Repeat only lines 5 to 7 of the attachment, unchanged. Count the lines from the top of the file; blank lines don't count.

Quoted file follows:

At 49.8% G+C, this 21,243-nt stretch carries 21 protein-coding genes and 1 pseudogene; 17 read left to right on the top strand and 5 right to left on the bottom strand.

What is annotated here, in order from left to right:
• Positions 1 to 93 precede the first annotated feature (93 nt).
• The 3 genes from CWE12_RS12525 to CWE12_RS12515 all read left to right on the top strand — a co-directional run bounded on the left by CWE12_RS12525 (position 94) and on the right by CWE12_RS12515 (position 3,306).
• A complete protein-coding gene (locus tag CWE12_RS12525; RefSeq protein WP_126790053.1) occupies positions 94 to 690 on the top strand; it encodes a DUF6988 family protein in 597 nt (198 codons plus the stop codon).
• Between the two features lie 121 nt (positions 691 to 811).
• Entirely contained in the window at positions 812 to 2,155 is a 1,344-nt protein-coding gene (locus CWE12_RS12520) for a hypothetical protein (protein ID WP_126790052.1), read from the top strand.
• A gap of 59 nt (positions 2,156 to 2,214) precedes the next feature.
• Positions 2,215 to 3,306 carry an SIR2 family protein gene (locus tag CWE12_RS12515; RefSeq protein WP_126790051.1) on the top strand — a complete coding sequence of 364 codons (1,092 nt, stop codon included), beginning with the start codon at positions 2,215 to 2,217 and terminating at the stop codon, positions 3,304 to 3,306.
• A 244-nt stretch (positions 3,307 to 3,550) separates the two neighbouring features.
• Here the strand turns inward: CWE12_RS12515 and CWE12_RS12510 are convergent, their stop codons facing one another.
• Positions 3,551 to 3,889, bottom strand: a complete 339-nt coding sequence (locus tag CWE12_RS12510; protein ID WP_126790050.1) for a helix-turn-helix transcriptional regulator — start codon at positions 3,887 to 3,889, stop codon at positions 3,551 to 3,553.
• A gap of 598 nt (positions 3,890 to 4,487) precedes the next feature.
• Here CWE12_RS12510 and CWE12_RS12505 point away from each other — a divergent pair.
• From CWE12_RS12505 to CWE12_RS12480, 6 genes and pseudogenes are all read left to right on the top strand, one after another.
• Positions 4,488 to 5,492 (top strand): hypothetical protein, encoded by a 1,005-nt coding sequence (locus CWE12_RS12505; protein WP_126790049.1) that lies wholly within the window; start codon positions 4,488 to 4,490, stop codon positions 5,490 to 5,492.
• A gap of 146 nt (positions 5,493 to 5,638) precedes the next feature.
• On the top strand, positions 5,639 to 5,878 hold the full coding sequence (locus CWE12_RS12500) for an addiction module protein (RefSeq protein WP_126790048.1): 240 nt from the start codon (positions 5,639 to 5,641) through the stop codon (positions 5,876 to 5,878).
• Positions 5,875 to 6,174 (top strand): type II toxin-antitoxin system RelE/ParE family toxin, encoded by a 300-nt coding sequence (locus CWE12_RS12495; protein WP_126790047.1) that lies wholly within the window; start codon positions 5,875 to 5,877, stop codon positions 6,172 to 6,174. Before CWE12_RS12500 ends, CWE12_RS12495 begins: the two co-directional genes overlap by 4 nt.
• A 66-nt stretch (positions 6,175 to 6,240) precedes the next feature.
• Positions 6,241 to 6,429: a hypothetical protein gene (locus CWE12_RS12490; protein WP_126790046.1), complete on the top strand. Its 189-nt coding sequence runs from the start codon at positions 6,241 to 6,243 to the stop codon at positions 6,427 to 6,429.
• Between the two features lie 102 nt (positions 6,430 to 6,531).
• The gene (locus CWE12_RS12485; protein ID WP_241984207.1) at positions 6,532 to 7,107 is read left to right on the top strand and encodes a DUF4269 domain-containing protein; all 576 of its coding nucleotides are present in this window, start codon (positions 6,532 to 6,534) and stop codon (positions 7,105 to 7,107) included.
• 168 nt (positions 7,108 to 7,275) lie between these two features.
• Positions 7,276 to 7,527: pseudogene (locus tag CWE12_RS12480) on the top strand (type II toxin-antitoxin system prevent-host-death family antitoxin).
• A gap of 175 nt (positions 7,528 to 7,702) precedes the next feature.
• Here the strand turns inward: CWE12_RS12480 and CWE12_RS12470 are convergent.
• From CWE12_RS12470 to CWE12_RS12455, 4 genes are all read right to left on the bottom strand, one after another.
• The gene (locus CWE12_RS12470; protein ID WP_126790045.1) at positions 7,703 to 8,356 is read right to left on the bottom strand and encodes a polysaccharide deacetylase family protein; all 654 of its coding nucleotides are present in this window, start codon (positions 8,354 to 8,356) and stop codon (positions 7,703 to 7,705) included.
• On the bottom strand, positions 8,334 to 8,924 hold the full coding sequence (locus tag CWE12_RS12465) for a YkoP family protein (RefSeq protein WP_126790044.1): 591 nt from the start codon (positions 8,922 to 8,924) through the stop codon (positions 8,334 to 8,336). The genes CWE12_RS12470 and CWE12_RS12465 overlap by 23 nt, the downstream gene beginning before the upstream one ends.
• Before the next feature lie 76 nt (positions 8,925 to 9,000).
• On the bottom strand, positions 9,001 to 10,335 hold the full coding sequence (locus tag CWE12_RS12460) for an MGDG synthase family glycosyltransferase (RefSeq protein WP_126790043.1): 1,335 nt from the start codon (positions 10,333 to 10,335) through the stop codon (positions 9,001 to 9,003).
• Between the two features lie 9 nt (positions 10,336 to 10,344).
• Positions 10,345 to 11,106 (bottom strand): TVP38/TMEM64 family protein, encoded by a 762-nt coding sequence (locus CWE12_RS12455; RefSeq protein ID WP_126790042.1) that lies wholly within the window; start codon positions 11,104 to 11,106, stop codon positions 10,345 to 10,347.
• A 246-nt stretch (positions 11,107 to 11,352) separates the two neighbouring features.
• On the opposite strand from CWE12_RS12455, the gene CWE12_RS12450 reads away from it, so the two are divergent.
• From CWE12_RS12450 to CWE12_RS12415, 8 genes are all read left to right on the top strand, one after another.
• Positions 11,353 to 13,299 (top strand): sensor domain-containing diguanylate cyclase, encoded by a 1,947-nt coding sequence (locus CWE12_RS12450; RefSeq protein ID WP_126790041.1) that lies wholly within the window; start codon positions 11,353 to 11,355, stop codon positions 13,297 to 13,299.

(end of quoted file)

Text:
• A complete protein-coding gene (locus tag CWE12_RS12525; RefSeq protein WP_126790053.1) occupies positions 94 to 690 on the top strand; it encodes a DUF6988 family protein in 597 nt (198 codons plus the stop codon).
• Between the two features lie 121 nt (positions 691 to 811).
• Entirely contained in the window at positions 812 to 2,155 is a 1,344-nt protein-coding gene (locus CWE12_RS12520) for a hypothetical protein (protein ID WP_126790052.1), read from the top strand.